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Unformatted text preview: A First Look at Fourier Analysis T. W. K¨ orner August 2, 2003 These are the skeleton notes of an undergraduate course given at the PCMI conference in 2003. I should like to thank the organisers and my audience for an extremely enjoyable three weeks. The document is written in L A T E X2e and should be available in tex, ps, pdf and dvi format from my home page http://www.dpmms.cam.ac.uk/˜twk/ Corrections sent to [email protected] would be extremely welcome. Mihai Stoiciu who was TA for the course has kindly written out solutions to some of the exercises. These are also accessible via my home page. Contents 1 Waves in strings 2 2 Approximation by polynomials 5 3 Cathode ray tubes and cellars 7 4 Radars and suchlike 10 5 Towards rigour 12 6 Why is there a problem? 13 7 Fej´ er’s theorem 16 8 The trigonometric polynomials are uniformly dense 18 9 First thoughts on Fourier transforms 22 10 Fourier transforms 23 1 11 Signals and suchlike 25 12 Heisenberg 29 13 Poisson’s formula 31 14 Shannon’s theorem 32 15 Distributions on T 35 16 Distributions and Fourier series 39 17 Distributions on R 43 18 Further reading 45 19 Exercises 45 1 Waves in strings It is said that Pythagoras was the first to realise that the notes emitted by struck strings of lengths l . l/ 2, l/ 3 and so on formed particularly attractive harmonies for the human ear. From this he concluded, it is said, that all is number and the universe is best understood in terms of mathematics — one of the most outrageous and most important leaps of faith in human history. Two millennia later the new theory of mechanics and the new method of mechanics enabled mathematicians to write down a model for a vibrating string. Our discussion will be exploratory with no attempt at rigour. Suppose that the string is in tension T and has constant density ρ . If the graph of the position of the string at time t is given by y = Y ( x,t ) where Y ( x,t ) is always very small then, working to the first order in δx , the portion of the string between x and x + δx experiences a force parallel to the yaxis of T µ ∂Y ∂x ( x + δx,t ) ∂Y ∂x ( x,t ) ¶ = Tδx ∂ 2 Y ∂x 2 . Applying Newton’s second law we obtain (still working to first order) ρδx ∂ 2 Y ∂t 2 = Tδx ∂ 2 Y ∂x 2 . Thus we have the exact equation ρ ∂ 2 Y ∂t 2 = T ∂ 2 Y ∂x 2 . 2 For reasons which will become apparent later, it is usual to write c for the positive square root of T/ρ giving our equation in the form ∂ 2 Y ∂t 2 = c 2 ∂ 2 Y ∂x 2 . F Equation F is often called ‘the wave equation’. Let us try and solve the wave equation for a string fixed at 0 and l (that is, with Y (0 ,t ) = Y (0 ,l ) = 0 for all t ). Since it is rather ambitious to try and find all solutions let us try and find some solutions. A natural approach is to seek solutions of the particular form Y ( x,t ) = X ( x ) T ( t ). Substitution in F gives X ( x ) T 00 ( t ) = c 2 X 00 ( x ) T ( t ) which we can rewrite as T 00 ( t )...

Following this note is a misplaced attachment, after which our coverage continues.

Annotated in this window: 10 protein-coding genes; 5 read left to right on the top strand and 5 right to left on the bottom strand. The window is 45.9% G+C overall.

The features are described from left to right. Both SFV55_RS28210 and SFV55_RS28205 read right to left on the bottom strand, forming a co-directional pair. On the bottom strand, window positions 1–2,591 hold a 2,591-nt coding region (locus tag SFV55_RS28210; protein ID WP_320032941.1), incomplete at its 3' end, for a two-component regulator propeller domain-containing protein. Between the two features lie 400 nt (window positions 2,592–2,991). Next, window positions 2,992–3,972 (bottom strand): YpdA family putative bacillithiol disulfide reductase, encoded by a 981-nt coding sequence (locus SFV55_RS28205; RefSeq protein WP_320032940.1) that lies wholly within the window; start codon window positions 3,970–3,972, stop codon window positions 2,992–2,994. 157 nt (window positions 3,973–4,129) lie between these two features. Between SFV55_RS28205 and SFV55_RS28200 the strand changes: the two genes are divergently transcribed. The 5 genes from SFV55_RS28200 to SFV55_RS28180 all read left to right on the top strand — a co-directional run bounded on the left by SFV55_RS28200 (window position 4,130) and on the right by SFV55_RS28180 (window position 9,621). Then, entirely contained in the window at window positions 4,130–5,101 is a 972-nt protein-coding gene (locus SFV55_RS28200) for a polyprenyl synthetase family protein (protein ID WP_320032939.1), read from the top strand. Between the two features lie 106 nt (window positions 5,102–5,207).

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This note was uploaded on 02/18/2012 for the course MATH 533 taught by Professor Drewarmstrong during the Fall '11 term at University of Miami.
 Fall '11
 DrewArmstrong
 The Land

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